Polymorphus sp. showing the spiny proboscis that gives acanthocephalans their name. Image source: University of Edinburgh.
Acanthocephala, or the spiny-headed worms, is a phylum of worms parasitic (see parasite) on vertebrates such as fish and birds. Named for the retractable proboscis, which bears tiny hooks that anchor them to the intestinal walls of their hosts, these worms are so degenerate that most have little more than a reproductive system and a simple brain. They often cause fatal infection.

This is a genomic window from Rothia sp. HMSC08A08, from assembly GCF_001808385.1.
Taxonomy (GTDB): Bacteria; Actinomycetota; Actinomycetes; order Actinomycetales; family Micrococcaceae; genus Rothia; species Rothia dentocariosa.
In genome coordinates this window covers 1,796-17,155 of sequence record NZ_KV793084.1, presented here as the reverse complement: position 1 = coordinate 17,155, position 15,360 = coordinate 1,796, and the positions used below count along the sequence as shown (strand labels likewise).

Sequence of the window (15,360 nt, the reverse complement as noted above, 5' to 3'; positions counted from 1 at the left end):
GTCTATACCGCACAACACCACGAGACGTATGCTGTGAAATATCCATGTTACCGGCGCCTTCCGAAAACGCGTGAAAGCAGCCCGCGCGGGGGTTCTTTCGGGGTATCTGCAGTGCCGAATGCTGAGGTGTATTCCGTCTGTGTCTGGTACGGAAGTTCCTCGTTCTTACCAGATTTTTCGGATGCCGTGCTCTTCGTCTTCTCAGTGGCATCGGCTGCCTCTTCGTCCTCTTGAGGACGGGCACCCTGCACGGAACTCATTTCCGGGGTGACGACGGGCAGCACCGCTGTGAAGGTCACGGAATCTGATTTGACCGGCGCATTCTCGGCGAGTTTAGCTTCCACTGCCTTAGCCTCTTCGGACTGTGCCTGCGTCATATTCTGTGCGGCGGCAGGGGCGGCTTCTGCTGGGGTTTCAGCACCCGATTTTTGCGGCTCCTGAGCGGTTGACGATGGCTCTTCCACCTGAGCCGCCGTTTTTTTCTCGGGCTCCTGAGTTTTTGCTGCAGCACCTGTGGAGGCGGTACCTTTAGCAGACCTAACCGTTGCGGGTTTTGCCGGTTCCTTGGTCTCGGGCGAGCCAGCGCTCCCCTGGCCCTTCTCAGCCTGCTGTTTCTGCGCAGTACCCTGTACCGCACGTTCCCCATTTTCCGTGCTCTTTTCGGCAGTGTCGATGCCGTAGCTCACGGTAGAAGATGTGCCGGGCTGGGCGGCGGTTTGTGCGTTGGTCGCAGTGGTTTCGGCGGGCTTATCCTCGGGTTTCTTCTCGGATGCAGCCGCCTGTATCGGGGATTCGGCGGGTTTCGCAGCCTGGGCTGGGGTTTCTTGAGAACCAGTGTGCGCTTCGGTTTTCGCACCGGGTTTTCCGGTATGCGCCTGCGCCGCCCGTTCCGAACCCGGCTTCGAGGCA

Acanthocephalans require two hosts to complete the life cycle. The young are parasitic in arthropods and the adults, which are typically 1–2 centimeters (0.4–0.8 inch) long and have an elongated, cylindrical body, are parasitic in vertebrates (especially fish), living in the digestive tract. As in the case of tapeworms, acanthocephalans have no gut and absorb nutrients directly from the host's gut through the tegument. About 1,150 species are known.